Reply To: Universal flood: why would the crust switch with the water below?

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Courtney SnellCourtney Snell
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This is a great question that the book does not entirely explain. This one subject of the mechanism that caused the crust to sink, like so many other individual subjects discussed in the book, could easily employ the space of an entire chapter if one were to add detail to the process. An attempt will be made here to shorten that explanation, but still present the necessary components.

There are multiple forces involved in the process including gravity and centrifugal force. Gravity pulls things toward the center of an object and the centrifugal force from the spinning object pulls things away from the center of the object. The component that adds to the ability of continents to float on the surface of the underground oceans is displacement. Much like a very large ship made of steel can float on the ocean.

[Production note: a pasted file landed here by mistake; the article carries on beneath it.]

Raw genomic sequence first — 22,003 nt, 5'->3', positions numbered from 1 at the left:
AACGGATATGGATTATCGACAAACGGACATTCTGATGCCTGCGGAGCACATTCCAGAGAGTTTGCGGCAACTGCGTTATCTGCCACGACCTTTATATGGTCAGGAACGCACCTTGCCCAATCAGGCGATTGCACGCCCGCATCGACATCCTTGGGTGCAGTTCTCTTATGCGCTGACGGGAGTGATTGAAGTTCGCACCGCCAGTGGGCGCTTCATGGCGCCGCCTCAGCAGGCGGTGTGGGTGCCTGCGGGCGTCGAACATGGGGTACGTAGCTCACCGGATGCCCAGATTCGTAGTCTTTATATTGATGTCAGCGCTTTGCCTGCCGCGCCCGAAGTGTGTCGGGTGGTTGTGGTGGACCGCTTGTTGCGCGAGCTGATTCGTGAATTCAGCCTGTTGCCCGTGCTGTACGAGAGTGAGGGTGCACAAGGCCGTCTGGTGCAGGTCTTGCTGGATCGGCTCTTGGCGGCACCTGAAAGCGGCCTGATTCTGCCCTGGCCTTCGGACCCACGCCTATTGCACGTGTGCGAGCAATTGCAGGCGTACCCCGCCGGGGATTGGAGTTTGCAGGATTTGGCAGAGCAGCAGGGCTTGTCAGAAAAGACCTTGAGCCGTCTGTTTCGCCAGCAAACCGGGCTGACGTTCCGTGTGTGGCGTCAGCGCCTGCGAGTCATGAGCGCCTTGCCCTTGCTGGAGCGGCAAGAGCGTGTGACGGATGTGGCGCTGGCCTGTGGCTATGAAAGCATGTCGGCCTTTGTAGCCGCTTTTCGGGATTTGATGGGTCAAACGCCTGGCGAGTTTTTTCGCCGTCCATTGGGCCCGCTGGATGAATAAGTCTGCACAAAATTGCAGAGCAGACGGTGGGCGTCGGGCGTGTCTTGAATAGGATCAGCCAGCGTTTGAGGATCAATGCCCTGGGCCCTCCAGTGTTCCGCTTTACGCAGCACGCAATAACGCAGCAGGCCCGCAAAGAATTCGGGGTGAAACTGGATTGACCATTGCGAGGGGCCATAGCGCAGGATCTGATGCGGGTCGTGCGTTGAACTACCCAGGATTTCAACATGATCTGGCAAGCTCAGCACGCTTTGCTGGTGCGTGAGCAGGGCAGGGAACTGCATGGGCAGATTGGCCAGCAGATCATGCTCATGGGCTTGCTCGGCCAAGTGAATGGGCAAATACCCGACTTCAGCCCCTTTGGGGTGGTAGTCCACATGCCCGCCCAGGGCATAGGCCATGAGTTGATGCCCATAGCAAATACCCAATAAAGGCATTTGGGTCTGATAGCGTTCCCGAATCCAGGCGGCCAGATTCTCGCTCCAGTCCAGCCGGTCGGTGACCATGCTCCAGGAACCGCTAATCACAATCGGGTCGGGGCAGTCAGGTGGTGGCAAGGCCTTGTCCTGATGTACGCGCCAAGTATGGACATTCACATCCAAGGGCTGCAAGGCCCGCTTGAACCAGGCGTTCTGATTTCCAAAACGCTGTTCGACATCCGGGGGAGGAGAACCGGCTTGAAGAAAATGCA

All of these components, and others, were in perfect balance before the comet flyby and are now again today. A fourth component came into play as the unbalancing process began which is the answer to your question and it is a simple matter of density. The crust is more dense than water. When the crust sunk, it displaced the less dense water. We use the analogy of a bucket of water swinging in a circle over our head; the water stays in the bottom of the bucket. Drop a rock in the bucket of water and it sinks to the bottom, under the water because it is denser than the water. The bucket analogy demonstrates centrifugal force well, but the force of gravity is a little harder to see, although it is absolutely there and exerts a greater force on a higher density object when the equilibrium changes.

To put it another way, the water, crust, and everything else all basically slowed at the same rate. The reason the crust sunk was its density in relation to the water beneath it. Centrifugal and gravitational forces affect objects differently based on their density.